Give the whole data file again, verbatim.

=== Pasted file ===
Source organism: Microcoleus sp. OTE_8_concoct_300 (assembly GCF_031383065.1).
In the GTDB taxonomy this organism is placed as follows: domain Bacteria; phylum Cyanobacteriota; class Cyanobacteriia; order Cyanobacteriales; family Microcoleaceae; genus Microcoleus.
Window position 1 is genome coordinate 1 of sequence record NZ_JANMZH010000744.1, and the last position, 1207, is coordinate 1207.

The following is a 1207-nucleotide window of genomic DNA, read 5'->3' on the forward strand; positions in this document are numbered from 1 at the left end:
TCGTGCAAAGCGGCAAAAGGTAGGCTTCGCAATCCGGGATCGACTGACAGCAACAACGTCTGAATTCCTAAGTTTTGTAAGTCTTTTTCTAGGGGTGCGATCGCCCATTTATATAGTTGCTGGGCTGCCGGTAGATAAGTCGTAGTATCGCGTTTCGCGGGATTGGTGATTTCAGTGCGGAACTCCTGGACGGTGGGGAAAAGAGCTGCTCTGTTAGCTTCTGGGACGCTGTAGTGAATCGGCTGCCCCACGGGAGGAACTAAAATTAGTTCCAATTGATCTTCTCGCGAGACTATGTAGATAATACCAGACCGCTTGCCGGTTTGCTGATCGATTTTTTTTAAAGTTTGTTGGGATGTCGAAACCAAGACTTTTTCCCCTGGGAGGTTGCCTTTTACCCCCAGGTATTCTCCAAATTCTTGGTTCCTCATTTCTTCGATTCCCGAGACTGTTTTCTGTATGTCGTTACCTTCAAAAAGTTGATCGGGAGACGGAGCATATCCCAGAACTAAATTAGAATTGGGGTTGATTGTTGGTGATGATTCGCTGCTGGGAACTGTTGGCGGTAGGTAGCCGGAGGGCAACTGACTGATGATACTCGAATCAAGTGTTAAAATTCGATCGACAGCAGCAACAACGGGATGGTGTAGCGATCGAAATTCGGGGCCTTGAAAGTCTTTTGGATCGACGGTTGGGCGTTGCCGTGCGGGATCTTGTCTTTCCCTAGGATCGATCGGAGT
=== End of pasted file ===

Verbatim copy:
Source organism: Microcoleus sp. OTE_8_concoct_300 (assembly GCF_031383065.1).
In the GTDB taxonomy this organism is placed as follows: domain Bacteria; phylum Cyanobacteriota; class Cyanobacteriia; order Cyanobacteriales; family Microcoleaceae; genus Microcoleus.
Window position 1 is genome coordinate 1 of sequence record NZ_JANMZH010000744.1, and the last position, 1207, is coordinate 1207.

The following is a 1207-nucleotide window of genomic DNA, read 5'->3' on the forward strand; positions in this document are numbered from 1 at the left end:
TCGTGCAAAGCGGCAAAAGGTAGGCTTCGCAATCCGGGATCGACTGACAGCAACAACGTCTGAATTCCTAAGTTTTGTAAGTCTTTTTCTAGGGGTGCGATCGCCCATTTATATAGTTGCTGGGCTGCCGGTAGATAAGTCGTAGTATCGCGTTTCGCGGGATTGGTGATTTCAGTGCGGAACTCCTGGACGGTGGGGAAAAGAGCTGCTCTGTTAGCTTCTGGGACGCTGTAGTGAATCGGCTGCCCCACGGGAGGAACTAAAATTAGTTCCAATTGATCTTCTCGCGAGACTATGTAGATAATACCAGACCGCTTGCCGGTTTGCTGATCGATTTTTTTTAAAGTTTGTTGGGATGTCGAAACCAAGACTTTTTCCCCTGGGAGGTTGCCTTTTACCCCCAGGTATTCTCCAAATTCTTGGTTCCTCATTTCTTCGATTCCCGAGACTGTTTTCTGTATGTCGTTACCTTCAAAAAGTTGATCGGGAGACGGAGCATATCCCAGAACTAAATTAGAATTGGGGTTGATTGTTGGTGATGATTCGCTGCTGGGAACTGTTGGCGGTAGGTAGCCGGAGGGCAACTGACTGATGATACTCGAATCAAGTGTTAAAATTCGATCGACAGCAGCAACAACGGGATGGTGTAGCGATCGAAATTCGGGGCCTTGAAAGTCTTTTGGATCGACGGTTGGGCGTTGCCGTGCGGGATCTTGTCTTTCCCTAGGATCGATCGGAGT